Weeks after Jamaica announced plans to send a contingent of troops to any CARICOM security force in Haiti to help restore public order, Canada has sent a military plane filled with high tech electronic equipment to disrupt the activities of violent gangs on the rampage in the country, officials said this week.
The Canadian said at the weekend that it had received permission from what is left of Haiti’s largely collapsed government to do so as the city and other parts of the country remain paralyzed by gangland and other forms of violence.
A government statement said a CP-140 aircraft which is already in use will conduct runs “to disrupt the activities of gangs. For the security of the operation we will not make any further comment on this mission, which is done in collaboration and with the agreement of the government of Haiti,” the Canadian mission said.
Canada’s intervention at this level comes amid a spate of kidnappings, lootings, executions of ordinary citizens and even police officers in the city and various parts of the island. Local newspapers at the weekend reported that former security minister Pierre Buteau is among those who have been abducted in recent weeks by gangs. Police have reported on the slayings of more than 70 officers in recent weeks as marauding gangs fight for control of various parts of the country. In Gonaives City, Mayor Donald Diogene Monday appealed to police officers to return to work and help maintain law and order. The officers have largely stayed at home, protesting the killings of at least six of their colleagues in recent weeks. “While grieving the loss of your brothers who fell in horrible conditions, don’t give up because the people are counting on you,” he said.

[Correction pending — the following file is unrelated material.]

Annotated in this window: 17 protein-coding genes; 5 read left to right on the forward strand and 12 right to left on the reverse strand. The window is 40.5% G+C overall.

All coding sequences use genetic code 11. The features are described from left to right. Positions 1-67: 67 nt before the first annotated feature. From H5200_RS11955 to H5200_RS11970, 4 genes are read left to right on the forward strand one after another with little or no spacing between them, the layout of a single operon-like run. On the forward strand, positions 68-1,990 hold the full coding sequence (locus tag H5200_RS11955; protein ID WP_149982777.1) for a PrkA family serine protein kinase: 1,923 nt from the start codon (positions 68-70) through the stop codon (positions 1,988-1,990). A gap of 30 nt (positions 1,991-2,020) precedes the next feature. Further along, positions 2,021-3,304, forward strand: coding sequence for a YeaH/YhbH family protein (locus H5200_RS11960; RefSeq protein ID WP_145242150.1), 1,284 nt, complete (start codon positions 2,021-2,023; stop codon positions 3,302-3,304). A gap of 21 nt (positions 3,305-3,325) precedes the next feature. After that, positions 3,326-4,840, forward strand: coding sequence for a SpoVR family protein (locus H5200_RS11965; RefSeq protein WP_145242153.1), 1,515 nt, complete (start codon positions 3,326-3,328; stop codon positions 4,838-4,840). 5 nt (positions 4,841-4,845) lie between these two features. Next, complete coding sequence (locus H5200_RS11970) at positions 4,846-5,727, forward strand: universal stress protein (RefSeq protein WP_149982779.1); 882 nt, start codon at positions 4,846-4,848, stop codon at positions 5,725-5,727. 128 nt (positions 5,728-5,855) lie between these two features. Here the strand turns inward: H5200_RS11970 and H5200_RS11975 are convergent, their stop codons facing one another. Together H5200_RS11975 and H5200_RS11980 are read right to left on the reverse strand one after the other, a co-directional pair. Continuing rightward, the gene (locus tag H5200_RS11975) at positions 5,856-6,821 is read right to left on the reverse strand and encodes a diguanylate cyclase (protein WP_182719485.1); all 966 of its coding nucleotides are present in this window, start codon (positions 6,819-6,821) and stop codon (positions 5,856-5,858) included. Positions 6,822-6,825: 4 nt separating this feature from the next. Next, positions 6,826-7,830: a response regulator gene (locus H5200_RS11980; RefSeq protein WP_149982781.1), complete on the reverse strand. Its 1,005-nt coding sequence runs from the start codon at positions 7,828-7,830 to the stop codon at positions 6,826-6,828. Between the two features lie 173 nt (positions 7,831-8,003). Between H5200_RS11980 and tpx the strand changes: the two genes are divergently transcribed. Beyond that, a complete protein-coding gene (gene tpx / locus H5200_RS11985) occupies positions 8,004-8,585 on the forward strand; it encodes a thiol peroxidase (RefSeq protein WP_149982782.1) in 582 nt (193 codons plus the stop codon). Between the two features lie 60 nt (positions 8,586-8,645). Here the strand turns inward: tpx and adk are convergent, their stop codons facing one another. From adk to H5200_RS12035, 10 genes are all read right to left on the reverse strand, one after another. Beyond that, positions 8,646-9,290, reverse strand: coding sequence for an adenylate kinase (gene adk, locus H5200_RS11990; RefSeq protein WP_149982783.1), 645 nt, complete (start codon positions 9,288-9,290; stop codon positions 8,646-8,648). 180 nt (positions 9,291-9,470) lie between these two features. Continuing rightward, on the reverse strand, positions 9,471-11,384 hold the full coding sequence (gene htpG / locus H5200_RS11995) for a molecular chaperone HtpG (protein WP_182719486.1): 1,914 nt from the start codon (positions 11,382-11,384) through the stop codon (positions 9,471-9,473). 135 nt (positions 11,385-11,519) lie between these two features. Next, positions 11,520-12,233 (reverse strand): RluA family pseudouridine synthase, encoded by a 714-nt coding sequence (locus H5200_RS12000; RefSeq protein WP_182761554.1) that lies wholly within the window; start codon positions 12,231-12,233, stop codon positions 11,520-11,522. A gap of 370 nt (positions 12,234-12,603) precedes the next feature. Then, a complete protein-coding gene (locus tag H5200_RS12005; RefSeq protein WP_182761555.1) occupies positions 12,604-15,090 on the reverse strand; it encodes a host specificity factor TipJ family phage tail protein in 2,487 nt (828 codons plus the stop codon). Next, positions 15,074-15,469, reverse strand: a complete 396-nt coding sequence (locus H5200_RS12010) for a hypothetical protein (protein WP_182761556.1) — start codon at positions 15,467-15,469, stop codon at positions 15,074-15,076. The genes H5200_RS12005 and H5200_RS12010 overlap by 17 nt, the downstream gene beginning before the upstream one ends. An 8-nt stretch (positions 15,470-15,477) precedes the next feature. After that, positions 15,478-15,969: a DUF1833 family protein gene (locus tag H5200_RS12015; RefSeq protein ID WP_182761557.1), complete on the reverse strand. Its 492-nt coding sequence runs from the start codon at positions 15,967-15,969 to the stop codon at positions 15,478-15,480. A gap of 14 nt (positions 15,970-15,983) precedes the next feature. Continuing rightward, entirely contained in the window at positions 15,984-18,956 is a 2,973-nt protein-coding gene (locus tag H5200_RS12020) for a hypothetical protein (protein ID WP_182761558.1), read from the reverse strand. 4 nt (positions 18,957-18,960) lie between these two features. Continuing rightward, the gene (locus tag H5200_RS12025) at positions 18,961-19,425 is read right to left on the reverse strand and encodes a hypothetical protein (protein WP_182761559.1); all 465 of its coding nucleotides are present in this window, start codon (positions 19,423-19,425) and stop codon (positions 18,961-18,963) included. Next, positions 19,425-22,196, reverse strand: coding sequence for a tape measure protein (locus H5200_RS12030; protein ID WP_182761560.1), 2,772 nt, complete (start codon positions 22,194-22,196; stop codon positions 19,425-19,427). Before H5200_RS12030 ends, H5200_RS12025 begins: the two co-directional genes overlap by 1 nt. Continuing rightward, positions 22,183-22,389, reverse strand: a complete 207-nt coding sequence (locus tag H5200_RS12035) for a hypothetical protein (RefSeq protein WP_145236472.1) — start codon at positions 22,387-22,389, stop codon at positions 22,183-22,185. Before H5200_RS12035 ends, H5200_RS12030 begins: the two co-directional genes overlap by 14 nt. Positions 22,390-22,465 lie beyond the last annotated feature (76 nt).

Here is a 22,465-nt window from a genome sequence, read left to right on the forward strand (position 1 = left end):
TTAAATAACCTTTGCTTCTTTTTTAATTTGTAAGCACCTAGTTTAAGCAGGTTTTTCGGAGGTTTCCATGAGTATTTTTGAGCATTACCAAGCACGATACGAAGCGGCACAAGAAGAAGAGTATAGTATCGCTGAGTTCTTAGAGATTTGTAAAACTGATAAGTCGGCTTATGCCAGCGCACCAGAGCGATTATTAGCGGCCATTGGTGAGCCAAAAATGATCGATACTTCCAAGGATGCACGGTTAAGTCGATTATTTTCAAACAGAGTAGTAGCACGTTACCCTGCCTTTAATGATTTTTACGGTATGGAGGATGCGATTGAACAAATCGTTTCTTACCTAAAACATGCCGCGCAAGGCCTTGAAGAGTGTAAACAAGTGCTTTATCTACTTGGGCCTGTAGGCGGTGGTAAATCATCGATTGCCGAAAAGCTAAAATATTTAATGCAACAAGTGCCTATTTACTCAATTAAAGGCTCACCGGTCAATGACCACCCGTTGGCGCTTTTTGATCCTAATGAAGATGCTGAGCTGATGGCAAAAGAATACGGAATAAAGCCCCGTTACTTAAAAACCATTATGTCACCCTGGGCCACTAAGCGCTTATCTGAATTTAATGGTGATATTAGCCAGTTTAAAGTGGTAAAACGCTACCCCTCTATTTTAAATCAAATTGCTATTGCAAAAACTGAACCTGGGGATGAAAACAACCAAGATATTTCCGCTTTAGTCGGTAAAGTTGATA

Caribbean Community leaders who appear to have been beaten down by decades of conflict and political troubles in Haiti, are to meet for their mid-year summit in The Bahamas next week. No other regional member state has indicated plans to contribute to a task force if a decision is made in the coming weeks.
The meeting will take place in the midst of efforts by the administration of Prime Minister Phillip Davis to cope with a Haitian refugee crisis, control and restrict the growth of Haitian shanty communities on tourism islands and court challenges to local laws that prevent anyone being born in The Bahamas to a foreign parent from obtaining citizenship. The citizenship issue is before the British Privy Council of law lords, which is the apex or highest court for the Bahamas. A decision is expected shortly. Arguments were heard in London mid last month.
Bahamian officials say they will raise the Haiti crisis issue and hope for extensive discussion as the country “has a Haiti problem.” Official estimates place the number of Haitians in the country at about 30 percent of the population of just over 350,000 people.
Attorney General Ryan Pinder last week asked the local courts for permission to demolish a Haitian shack city that is emerging on Abaco Island, popular with tourists year round.
“The office of the attorney general filed a summons seeking permission to demolish the expansion of a shanty town in Abaco and at two locations in New Providence.I am coordinating a cross-government response with the senior leadership of the defence force, the ministry of Imimigration, the police force, the ministry of works, and the attorney’s general office.. In the coming days, I will outline further steps on immigration, focusing on enforcement, protection of our borders and international cooperation,” PM Davis said.
Haiti is indeed expected to be a main agenda item for leaders coming in the wake of the action taken by Canada and the offer from Jamaica which has not so far received much support from other members of the 15-nation CARICOM bloc.